Trouble ahead for the food and beverage sector

By 31st January 2020 December 1st, 2020 Cost Management, Insights

Insurance buyers in the food and beverage industry are facing their most difficult renewal season in decades. The sector was one of the first to see a hardening market – driven by a series of large fires over the last few years. Now, alongside the general trend towards a hard market – something which we experience day-in-day-out across most of the industries our clients work in – firms in the food and beverage sector are being hit with a range of more specific factors that are causing further reductions in capacity and correspondingly, exponential increases in premium. In some cases, this could leave companies unable to get crucial coverage.

Property insurance is a truly globalised commodity and events on the other side of the world are partly to blame for these difficult market conditions. The recent (and unprecedented) bushfires in Australia are having an impact, and the Australian insurance market is facing significant challenges. As a result, more Australian risks are now being placed in London. At the same time, US property rates are increasing and brokers are looking outside of their home market too. Unsurprisingly, this considerable increase in demand is causing a significant reduction in the available capacity of the London market.

While those two factors alone would make this year’s renewals challenging, we also have to take into account recent changes at MS Amlin, a leader in the food and beverage segment, which has now gone into run-off and will not be accepting new risks. And finally, the extensive use of composite paneling across the food and beverage sector is also making some property risks look especially problematic.

The term ‘perfect storm’ is over-used, but this situation would seem to warrant it.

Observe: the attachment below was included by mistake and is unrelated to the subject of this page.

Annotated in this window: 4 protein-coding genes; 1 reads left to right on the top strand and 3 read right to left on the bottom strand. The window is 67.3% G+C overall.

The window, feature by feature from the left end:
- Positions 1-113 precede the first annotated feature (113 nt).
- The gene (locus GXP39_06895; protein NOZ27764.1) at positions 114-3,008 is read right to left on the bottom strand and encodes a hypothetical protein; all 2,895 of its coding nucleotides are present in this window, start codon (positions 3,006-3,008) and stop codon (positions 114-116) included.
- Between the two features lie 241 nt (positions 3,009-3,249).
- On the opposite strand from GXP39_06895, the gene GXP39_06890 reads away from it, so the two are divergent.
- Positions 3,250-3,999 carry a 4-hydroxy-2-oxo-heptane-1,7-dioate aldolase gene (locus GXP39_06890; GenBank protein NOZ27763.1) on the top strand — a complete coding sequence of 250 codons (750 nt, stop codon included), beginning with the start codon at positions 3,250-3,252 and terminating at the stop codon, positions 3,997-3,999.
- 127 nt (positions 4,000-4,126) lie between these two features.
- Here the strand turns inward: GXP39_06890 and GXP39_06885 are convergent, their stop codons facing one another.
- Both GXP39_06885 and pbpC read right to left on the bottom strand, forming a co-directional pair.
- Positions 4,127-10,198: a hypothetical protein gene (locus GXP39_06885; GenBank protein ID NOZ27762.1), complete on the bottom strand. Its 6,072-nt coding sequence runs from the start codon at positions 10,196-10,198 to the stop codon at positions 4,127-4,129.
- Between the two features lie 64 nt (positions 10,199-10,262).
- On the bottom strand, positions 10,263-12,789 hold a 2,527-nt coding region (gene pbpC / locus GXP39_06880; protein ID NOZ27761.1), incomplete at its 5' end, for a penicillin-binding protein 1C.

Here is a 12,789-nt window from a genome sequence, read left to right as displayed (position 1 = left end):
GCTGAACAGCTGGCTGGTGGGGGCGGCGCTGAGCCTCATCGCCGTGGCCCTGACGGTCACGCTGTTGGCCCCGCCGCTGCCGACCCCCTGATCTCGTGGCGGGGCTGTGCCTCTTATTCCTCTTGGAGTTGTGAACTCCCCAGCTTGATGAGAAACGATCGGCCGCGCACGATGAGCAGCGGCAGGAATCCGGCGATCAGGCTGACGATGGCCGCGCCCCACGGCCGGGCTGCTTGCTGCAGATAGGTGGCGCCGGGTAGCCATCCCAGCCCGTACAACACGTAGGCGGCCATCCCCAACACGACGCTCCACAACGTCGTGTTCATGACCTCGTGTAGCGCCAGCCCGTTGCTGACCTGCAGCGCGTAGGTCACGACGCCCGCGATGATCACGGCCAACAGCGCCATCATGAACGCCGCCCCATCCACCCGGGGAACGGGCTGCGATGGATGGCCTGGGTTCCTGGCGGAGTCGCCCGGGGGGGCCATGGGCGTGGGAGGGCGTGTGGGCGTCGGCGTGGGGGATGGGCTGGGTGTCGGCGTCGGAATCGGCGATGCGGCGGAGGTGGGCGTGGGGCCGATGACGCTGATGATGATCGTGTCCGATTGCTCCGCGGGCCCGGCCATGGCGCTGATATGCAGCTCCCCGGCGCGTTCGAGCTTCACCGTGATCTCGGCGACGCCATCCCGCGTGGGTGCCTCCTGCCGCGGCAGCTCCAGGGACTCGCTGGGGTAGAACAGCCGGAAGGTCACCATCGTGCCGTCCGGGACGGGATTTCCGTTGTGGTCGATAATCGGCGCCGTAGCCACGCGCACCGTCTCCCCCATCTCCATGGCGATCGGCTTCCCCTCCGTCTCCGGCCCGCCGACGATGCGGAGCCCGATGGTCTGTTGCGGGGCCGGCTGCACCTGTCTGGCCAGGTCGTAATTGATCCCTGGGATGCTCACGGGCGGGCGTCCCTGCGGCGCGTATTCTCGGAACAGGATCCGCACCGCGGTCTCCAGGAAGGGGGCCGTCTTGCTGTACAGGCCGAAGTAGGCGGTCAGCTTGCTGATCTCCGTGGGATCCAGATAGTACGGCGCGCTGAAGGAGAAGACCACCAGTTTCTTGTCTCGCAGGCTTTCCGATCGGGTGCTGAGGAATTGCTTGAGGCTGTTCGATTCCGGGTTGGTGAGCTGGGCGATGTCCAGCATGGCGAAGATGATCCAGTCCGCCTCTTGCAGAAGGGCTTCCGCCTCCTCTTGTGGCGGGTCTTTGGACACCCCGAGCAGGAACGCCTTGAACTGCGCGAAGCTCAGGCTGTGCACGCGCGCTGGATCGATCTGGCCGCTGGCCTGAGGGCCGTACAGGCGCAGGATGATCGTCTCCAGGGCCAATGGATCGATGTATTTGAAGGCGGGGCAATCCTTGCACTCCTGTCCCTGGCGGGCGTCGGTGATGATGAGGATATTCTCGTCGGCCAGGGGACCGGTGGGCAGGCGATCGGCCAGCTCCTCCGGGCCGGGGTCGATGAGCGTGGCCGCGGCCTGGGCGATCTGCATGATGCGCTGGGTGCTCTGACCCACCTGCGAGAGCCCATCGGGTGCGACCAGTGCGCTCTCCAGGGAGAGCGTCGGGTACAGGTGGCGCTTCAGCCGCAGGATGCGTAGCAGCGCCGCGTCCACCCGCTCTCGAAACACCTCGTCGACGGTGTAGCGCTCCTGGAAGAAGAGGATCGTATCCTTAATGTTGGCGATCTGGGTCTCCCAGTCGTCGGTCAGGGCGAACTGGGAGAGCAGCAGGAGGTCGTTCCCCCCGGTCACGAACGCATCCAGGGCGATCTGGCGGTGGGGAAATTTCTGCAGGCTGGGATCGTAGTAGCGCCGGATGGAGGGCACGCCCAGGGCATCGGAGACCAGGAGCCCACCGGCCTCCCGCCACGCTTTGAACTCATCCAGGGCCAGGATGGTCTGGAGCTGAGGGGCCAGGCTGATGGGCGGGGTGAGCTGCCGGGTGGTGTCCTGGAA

How should insurance buyers react?

Most buyers will be looking to their brokers to help them navigate this difficult situation, however, they too are in a difficult position. Those with a food and beverage focus will be stretched to breaking point trying to cover an entire book of business facing the same challenges. The same is true of insurers, who have to do the complex work of separating the good risks from the bad.

In order to succeed in this environment, policyholders should start preparing as soon as possible. Crucially, they will have to work to ensure that their specific risk is properly understood, rather than being seen as a commodity. This matters a great deal more in a hard market than a soft one.

They will also need to pro-actively create a competitive environment around their risks and might consider running multiple brokers against each other. Even if those brokers aren’t able to entirely mitigate the problem, they will at least be incentivised to place your risk near the top of their priority list.

Finally, buyers need to understand that the devil is often in the detail. Even if they do manage to find coverage at an acceptable price, they may find the policies are much more tightly worded than they have become used to. Higher deductibles, onerous obligations and carefully drafted exclusions may mean that the coverage is significantly less reliable than the buyer might like, or than her company’s balance sheet can bear.

Click here to find out more about our approach to managing a hard market.

Tom Miskin

Technical Director